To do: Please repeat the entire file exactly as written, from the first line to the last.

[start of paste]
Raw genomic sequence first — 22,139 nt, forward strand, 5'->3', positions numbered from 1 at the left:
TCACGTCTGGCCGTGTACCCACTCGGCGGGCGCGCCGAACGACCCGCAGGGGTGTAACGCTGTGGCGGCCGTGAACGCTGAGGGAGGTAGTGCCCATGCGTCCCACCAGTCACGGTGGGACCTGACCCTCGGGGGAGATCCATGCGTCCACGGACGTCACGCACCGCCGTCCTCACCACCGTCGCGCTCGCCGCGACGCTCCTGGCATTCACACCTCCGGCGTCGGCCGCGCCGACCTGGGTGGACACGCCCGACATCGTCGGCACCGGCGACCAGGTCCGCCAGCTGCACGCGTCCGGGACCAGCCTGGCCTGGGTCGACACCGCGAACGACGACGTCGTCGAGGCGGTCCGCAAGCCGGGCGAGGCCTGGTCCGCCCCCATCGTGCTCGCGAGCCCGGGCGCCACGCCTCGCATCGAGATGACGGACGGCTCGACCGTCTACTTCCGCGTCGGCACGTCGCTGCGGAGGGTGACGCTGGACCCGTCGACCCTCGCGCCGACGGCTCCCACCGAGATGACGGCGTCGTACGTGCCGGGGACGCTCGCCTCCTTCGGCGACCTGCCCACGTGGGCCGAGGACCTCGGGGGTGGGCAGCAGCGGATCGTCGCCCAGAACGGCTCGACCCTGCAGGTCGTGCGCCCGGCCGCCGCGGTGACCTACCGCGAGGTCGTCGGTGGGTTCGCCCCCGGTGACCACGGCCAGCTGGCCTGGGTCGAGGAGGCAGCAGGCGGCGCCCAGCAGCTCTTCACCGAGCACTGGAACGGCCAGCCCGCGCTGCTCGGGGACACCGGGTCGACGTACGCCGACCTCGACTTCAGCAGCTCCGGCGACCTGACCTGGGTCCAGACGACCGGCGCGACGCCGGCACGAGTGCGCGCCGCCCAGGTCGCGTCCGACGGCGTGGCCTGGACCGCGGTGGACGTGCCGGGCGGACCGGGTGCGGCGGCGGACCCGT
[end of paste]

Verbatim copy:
Raw genomic sequence first — 22,139 nt, forward strand, 5'->3', positions numbered from 1 at the left:
TCACGTCTGGCCGTGTACCCACTCGGCGGGCGCGCCGAACGACCCGCAGGGGTGTAACGCTGTGGCGGCCGTGAACGCTGAGGGAGGTAGTGCCCATGCGTCCCACCAGTCACGGTGGGACCTGACCCTCGGGGGAGATCCATGCGTCCACGGACGTCACGCACCGCCGTCCTCACCACCGTCGCGCTCGCCGCGACGCTCCTGGCATTCACACCTCCGGCGTCGGCCGCGCCGACCTGGGTGGACACGCCCGACATCGTCGGCACCGGCGACCAGGTCCGCCAGCTGCACGCGTCCGGGACCAGCCTGGCCTGGGTCGACACCGCGAACGACGACGTCGTCGAGGCGGTCCGCAAGCCGGGCGAGGCCTGGTCCGCCCCCATCGTGCTCGCGAGCCCGGGCGCCACGCCTCGCATCGAGATGACGGACGGCTCGACCGTCTACTTCCGCGTCGGCACGTCGCTGCGGAGGGTGACGCTGGACCCGTCGACCCTCGCGCCGACGGCTCCCACCGAGATGACGGCGTCGTACGTGCCGGGGACGCTCGCCTCCTTCGGCGACCTGCCCACGTGGGCCGAGGACCTCGGGGGTGGGCAGCAGCGGATCGTCGCCCAGAACGGCTCGACCCTGCAGGTCGTGCGCCCGGCCGCCGCGGTGACCTACCGCGAGGTCGTCGGTGGGTTCGCCCCCGGTGACCACGGCCAGCTGGCCTGGGTCGAGGAGGCAGCAGGCGGCGCCCAGCAGCTCTTCACCGAGCACTGGAACGGCCAGCCCGCGCTGCTCGGGGACACCGGGTCGACGTACGCCGACCTCGACTTCAGCAGCTCCGGCGACCTGACCTGGGTCCAGACGACCGGCGCGACGCCGGCACGAGTGCGCGCCGCCCAGGTCGCGTCCGACGGCGTGGCCTGGACCGCGGTGGACGTGCCGGGCGGACCGGGTGCGGCGGCGGACCCGT